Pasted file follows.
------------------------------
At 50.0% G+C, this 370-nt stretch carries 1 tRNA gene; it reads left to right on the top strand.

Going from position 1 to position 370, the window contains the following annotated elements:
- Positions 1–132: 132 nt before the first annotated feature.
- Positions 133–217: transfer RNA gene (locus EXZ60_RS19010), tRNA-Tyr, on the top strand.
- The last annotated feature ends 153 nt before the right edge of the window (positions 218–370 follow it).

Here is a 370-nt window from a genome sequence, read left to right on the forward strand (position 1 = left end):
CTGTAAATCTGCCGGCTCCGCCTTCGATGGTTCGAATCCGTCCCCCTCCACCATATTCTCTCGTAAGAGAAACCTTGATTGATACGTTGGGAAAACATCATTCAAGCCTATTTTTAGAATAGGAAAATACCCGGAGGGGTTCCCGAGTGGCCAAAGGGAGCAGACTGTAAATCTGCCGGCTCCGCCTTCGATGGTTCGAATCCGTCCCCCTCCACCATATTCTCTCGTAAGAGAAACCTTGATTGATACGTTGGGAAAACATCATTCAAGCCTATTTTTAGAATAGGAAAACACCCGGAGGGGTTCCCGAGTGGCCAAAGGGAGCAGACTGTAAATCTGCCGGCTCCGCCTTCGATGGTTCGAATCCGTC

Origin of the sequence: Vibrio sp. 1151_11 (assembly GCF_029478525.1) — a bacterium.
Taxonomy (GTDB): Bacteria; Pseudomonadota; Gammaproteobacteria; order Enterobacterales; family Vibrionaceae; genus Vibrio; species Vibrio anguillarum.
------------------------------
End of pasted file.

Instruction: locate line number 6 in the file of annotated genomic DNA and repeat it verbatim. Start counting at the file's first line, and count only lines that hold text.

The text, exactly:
Here is a 370-nt window from a genome sequence, read left to right on the forward strand (position 1 = left end):